Your face and hair will be washed to prevent irritation and the rubber bands will be removed from your hair. Although some plastic surgeons do not use any dressings, your surgeon may choose to cover the incision with gauze padding and wrap the head in an elastic bandage. Often a small drain is used to decrease bruising around the eyebrows or eyelids.  The drain is usually removed the next day in the office.

THE ENDOSCOPIC FOREHEAD LIFT: Typically, an endoscopic forehead lift requires the same preparation steps as the traditional procedure. However, rather than making one long coronal incision, your surgeon will make three, four or five short scalp incisions, each about an inch in length.

An endoscope (a pencil-like camera device connected to a television monitor) is inserted through one of the incisions, allowing your surgeon to have a clear view of the muscles and tissues beneath the skin.
Using another instrument inserted through a different incision, the forehead skin is lifted and the muscles and underlying tissues are removed or altered to produce a smoother appearance.

The eyebrows may also be lifted and secured into their higher position by sutures beneath the skin’s surface or by temporary fixation screws placed behind the hairline. When the lift is complete, the scalp incisions will be closed with stitches or clips and the area will be washed. Gauze and an elastic bandage may also be used, depending on your surgeon’s preference.

After The Procedure

browlift

The immediate post-operative experience for a patient who has had a classic forehead lift may differ from a patient who had the procedure performed endoscopically.

  • Forehead lift patients may experience some numbness and temporary discomfort around the incision, which can be controlled with prescription medication. Patients who are prone to headaches may be treated with an additional longer-acting local anesthesia during surgery as a preventive measure.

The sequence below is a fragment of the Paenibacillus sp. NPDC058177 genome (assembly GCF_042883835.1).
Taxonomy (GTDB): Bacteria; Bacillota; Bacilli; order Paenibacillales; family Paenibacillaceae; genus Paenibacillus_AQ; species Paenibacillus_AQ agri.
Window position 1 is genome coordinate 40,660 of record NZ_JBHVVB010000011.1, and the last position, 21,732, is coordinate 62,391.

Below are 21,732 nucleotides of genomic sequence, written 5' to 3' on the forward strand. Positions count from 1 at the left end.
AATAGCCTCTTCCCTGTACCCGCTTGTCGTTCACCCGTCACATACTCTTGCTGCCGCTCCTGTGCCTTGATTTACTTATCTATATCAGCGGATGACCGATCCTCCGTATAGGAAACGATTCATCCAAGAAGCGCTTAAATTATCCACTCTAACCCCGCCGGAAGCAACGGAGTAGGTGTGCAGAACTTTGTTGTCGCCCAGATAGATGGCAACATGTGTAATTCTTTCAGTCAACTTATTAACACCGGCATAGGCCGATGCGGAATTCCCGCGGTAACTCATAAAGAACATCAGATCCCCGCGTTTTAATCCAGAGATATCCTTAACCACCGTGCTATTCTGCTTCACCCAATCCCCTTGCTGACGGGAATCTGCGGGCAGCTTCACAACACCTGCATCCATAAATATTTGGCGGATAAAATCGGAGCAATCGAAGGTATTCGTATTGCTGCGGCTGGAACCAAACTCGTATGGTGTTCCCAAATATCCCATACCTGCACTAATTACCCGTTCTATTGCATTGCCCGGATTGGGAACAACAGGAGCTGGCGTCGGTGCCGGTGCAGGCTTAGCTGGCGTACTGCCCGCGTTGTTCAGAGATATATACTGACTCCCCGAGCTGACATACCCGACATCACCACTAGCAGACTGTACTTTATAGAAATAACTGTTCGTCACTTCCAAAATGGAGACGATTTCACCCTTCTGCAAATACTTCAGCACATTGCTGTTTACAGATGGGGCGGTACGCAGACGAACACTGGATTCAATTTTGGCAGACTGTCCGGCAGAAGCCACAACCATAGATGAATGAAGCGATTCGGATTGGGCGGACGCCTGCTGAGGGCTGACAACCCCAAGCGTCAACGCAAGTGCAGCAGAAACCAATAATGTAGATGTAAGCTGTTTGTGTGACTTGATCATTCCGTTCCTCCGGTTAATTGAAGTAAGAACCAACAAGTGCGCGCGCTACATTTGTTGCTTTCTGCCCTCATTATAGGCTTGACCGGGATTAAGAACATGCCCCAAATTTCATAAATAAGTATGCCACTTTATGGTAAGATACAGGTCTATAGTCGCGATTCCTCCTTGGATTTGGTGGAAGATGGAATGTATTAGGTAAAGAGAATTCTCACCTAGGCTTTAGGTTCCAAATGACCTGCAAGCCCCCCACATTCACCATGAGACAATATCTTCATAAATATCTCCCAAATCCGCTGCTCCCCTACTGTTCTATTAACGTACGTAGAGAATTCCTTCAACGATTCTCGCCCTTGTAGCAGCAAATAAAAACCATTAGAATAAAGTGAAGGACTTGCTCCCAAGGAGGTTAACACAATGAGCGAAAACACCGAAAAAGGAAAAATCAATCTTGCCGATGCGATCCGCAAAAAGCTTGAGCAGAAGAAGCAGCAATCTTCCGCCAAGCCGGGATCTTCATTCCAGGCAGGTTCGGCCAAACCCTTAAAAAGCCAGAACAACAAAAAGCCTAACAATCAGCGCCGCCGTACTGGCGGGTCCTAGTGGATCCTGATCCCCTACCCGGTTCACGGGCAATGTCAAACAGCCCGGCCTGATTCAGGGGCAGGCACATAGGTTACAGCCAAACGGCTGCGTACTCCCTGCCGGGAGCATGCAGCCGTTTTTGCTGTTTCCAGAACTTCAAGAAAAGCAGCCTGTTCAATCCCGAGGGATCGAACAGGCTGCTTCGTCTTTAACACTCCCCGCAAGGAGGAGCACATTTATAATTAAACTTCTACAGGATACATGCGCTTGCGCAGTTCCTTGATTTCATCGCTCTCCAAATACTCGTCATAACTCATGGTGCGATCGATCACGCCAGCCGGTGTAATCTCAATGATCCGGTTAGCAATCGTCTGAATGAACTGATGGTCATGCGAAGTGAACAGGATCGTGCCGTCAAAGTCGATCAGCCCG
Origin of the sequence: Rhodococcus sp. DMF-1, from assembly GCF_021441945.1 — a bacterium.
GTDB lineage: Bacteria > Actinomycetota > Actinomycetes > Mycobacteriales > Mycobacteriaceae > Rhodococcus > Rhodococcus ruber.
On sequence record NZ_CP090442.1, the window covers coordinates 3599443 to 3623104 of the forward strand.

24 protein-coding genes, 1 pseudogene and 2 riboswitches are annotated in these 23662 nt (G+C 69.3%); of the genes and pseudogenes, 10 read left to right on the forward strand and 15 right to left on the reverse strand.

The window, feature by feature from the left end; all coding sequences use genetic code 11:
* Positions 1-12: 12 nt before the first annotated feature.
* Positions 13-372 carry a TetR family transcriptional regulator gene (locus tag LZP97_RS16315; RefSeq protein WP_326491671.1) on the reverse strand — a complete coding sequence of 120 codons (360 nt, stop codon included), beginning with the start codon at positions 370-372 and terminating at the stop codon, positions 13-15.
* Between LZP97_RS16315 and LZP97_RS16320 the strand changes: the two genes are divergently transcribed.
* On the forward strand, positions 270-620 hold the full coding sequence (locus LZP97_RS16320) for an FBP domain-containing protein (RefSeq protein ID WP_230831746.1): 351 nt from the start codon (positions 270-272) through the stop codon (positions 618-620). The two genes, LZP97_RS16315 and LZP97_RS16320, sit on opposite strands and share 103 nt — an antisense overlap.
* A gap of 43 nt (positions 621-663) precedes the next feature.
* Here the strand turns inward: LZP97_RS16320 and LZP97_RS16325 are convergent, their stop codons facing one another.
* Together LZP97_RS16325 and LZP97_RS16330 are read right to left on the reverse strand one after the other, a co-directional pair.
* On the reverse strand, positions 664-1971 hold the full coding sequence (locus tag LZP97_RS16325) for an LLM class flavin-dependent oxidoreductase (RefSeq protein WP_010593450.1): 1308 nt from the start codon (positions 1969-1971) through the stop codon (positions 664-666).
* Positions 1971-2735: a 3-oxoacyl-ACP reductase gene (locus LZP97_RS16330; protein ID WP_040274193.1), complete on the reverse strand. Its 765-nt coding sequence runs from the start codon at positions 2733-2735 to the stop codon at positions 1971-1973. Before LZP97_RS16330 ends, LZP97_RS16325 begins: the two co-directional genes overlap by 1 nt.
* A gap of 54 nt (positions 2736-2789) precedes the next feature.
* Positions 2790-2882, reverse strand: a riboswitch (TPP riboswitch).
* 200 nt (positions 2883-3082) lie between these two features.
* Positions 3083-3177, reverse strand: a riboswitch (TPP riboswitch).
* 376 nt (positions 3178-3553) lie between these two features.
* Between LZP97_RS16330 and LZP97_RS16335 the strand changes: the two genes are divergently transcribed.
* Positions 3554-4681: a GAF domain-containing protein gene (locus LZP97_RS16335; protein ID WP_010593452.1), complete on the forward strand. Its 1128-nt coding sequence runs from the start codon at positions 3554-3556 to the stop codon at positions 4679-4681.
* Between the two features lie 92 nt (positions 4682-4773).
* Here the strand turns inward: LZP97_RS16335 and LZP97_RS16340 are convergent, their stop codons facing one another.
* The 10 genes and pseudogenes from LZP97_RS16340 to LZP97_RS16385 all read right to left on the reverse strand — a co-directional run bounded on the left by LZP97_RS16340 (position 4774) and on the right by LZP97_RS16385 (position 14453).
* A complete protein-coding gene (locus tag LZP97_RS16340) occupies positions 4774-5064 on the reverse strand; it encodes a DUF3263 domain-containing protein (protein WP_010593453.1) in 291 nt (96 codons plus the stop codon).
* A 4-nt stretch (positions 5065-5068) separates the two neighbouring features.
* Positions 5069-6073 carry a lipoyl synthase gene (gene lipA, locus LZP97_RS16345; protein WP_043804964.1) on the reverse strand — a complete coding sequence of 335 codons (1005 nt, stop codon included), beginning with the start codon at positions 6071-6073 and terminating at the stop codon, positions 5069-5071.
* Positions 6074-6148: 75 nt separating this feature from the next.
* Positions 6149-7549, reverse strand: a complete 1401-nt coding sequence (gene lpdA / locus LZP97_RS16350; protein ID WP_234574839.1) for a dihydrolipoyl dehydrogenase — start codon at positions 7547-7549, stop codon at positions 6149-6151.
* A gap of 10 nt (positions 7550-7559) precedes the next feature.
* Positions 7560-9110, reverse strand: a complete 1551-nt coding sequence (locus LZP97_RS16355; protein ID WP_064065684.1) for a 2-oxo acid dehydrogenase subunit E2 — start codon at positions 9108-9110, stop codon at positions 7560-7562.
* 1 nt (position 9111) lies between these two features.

• Two to three days: you may be told to keep your head elevated to keep the swelling down. If bandages were used, they will be removed around now. After that you should be able to shower and shampoo your hair normally
  • About one week: swelling that may have affected the cheeks and eyes should start to disappear
  • One week to ten days: most patients return to work. Endoscopic patients may feel ready to return sooner
  • Within two weeks: most stitches or clips will be removed sometimes in two stages
  • Some of your hair around the incision may fall out and may temporarily be a bit thinner. Normal growth will usually resume within a few weeks or months.
  • Within three weeks: most of the visible signs of surgery should fade completely
  • For several weeks: vigorous physical activity (including jogging, bending, heavy housework, intercourse, or any activity that increases your blood pressure) should be limited
  • For several months: Prolonged exposure to heat or sun should be limited
  • Up to six months: as the nerves heal, numbness on the top of your scalp may be replaced by itching. These sensations may take as long as six months or more to fully disappear..

What you should know
Injury to facial nerve, causing loss of motion, muscle weakness, or asymmetrical look; infection; broad or excessive scarring.

Duration of Results: Usually five to ten years.